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ADDRESS.

competent Instructors may at once be ob. The commission which Christ gave to tained. his disciples, when about to ascend to bis

It may, however, be asked, Can these throne, extended to the whole world- languages be efficiently taught by Eu“Go ye, and teach all nations.” In or. ropeans? It is replied, with the confider that they might be qualified to act dence founded on experience, that to those under this commission with promptitude who are beginning to learn an oriental and effect, all the difficulties arising from language, the tuition of an English in. diversity of language were miraculous. structor, who has attained a correct knowly removed; and, by the gift of tongues, ledge of the language, is even preferable they were empowered to enter at once, to that of a native, and will enable the in this respect, on the work of Mission learner to make much more rapid progress. aries in any country to which they The reason it is not difficult to assign. might be sent.

The teacher of a language is but imperAlthough this supernatural qualifica- fectly qualified for his office, unless, in tion is not now to be obtained, yet the addition to his knowledge of that laninjunction of the Redeemer is still in guage, he be acquainted with a language force; and the knowledge of heathen familiar to the pupil, so as to be in poslanguages is still as indispensably requi- session of a medium of intercourse, by site as it was in the days of the apostles. which ideas and explanations may be It is the want of this knowledge which clearly conveyed. The want of such a constitutes, at the present day, one of the medium has been painfully felt by Mis. most formidable impediments to the Pro- sionaries in the East, whose dependence pagation of the gospel. It is the want of was placed on the aid of native in. this knowledge, and of the facilities for structors. If, on the contrary, an Englishacquiring it, which deters many devoted man, who has felt and overcome the diffiservants of Christ from entering on the culty of the acquisition, engage in the engagements of a Missionary life; while work of instructing one of his own counthe delay and difficulty in acquiring the try, he is able to point out to his pupil, in language of the country in which he has the simplest and the clearest terms, not arrived, oppress, more than any other ob- only the meaning of words, but also the stacle, the heart of a Missionary, who peculiar structure of the language, with finds himself surrounded by affecting dis- its characteristic idioms. plays of ignorance which he cannot re. In carrying the proposed plan into move, and of wretchedness which he can. effect, great and valuable assistance may Qot alleviate. The anguish of heart, the be expected from those Missionaries wbo eagerness of solicitude, the closeness of have acquired the language of the heathen application to the study of the language, by long residence among them, and who and the effects of a tropical climate, have, may have returned to their native land. in some instances, brought to an early The efficiency of this assistance has been grave, Missionaries whose estimable quali. already found, in the rapid progress ties gave the fairest promise of eminent which Missionaries, proceeding to the usefulness.

East, have made under the instruction of But is it necessary, is it unavoidable, others, who had returned from that quar. that with these difficulties, in all their ler. It may be added, that the principle appalling magnitude, the Missionary itself has not only been approved, but should have to struggle on his arrival in adopted by the Honourable the East In. a beathen land? May not the elements dia Company, who, for a considerable of the language be acquired before he number of years, have given elementary leaves his own country, and has to con- instruction in the languages of India, at tend with the debilitating influence of a Haileybury College. It is not, however, vertical sun? Would not the knowledge intended by these remarks to represent even of the rudiments of the language, the aid of native teachers as unimportante enable him to pursue the study with great When the elements of a language bave advantage during his long voyage, and been acquired, their assistance may prove greatly accelerate the arrival of the day, of the greatest value; and their services when his career of active and efficient it would be highly desirable to engage, service may commence ?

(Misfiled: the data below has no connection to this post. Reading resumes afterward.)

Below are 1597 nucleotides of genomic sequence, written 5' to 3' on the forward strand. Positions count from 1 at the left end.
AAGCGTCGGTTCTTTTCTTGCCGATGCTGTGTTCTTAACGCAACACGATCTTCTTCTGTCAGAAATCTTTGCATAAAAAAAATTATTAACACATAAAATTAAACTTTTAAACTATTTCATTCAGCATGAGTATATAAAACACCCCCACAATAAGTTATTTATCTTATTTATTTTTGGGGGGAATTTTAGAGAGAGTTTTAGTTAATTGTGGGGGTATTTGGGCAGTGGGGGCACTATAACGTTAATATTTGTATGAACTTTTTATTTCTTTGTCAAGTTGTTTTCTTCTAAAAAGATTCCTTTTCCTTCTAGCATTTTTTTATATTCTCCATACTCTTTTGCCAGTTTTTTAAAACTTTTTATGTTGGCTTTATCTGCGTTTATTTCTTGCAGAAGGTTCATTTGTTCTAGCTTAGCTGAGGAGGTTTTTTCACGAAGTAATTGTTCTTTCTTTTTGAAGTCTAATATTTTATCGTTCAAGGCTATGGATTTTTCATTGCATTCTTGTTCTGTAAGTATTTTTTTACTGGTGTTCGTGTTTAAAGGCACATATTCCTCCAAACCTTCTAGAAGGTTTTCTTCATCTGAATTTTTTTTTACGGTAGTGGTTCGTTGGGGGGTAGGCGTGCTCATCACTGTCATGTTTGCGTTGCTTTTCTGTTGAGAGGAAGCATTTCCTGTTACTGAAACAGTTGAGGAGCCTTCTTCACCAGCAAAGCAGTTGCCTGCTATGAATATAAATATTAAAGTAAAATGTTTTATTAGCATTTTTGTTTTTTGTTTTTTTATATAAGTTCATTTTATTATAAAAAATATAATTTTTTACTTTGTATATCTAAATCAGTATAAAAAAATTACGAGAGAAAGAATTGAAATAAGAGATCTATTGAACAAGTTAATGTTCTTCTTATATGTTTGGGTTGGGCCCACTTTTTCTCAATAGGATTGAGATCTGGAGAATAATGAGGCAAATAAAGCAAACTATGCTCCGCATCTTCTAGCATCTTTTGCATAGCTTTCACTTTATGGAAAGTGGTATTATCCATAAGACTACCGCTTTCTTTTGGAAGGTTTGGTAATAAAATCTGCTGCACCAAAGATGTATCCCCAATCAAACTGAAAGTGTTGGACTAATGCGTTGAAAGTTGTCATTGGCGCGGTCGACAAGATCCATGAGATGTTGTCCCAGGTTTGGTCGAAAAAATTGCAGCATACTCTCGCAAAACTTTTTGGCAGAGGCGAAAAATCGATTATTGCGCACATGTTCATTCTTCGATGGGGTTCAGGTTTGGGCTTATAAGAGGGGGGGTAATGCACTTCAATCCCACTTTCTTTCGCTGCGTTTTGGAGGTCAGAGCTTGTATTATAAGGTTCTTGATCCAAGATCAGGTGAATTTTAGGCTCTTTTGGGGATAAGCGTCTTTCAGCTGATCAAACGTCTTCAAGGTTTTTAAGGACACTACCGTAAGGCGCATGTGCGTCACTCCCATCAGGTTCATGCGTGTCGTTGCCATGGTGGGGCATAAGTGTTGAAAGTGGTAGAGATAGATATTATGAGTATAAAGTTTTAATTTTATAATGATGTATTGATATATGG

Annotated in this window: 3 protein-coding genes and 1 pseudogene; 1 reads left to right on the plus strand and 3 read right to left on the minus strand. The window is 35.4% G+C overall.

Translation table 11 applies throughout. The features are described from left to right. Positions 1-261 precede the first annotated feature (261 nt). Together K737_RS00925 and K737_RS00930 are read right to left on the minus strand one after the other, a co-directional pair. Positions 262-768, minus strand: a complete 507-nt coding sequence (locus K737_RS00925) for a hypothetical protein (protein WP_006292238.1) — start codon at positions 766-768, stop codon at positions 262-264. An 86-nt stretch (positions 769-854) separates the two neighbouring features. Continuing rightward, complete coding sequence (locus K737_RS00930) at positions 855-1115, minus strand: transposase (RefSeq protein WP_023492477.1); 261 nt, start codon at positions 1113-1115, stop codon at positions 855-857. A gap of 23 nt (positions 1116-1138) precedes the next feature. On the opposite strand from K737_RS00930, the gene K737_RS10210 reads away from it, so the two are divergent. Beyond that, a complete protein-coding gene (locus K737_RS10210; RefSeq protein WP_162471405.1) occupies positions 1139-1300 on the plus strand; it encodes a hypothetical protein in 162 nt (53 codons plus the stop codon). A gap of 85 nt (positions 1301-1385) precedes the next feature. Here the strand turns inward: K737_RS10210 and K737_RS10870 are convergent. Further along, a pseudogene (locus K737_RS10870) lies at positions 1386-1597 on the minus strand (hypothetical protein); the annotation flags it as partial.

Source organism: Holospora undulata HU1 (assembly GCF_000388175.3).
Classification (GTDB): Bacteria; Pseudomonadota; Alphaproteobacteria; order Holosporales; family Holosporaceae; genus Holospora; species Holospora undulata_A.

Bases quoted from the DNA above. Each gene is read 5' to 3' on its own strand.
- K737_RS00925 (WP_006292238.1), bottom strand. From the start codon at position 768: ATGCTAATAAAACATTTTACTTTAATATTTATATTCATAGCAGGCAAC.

whenever suitably qualified individuals But have we, it will be asked, the can be obtained, and pecuniary resources, means of imparting, in this country, the equal to the undertaking, can be provided. requisito instruction to those who are The importance of acquiring the landestined to Missionary service ? Able guages of the heathen has been hitherto tuition in several important languages of 'under consideration; but, in other rethe East may be secured : a considerable spects, very much may be done in pre. number might be mentioned, in which paring Missionaries appropriately for

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their work, before they leave their own It is obvious that the great object in de poney country. Such a body of information view will be obtained, both more efficient. may, by degrees, be collected, relative to ly and at a less expense, by one Institu 22 Ure the manners, customs, and opinions of the tion concentrating all its efforts to this heathen, in all parts of the world, as may one point, than it could he by the sepa. prepare the Missionary--especially when rate exertions of the different societies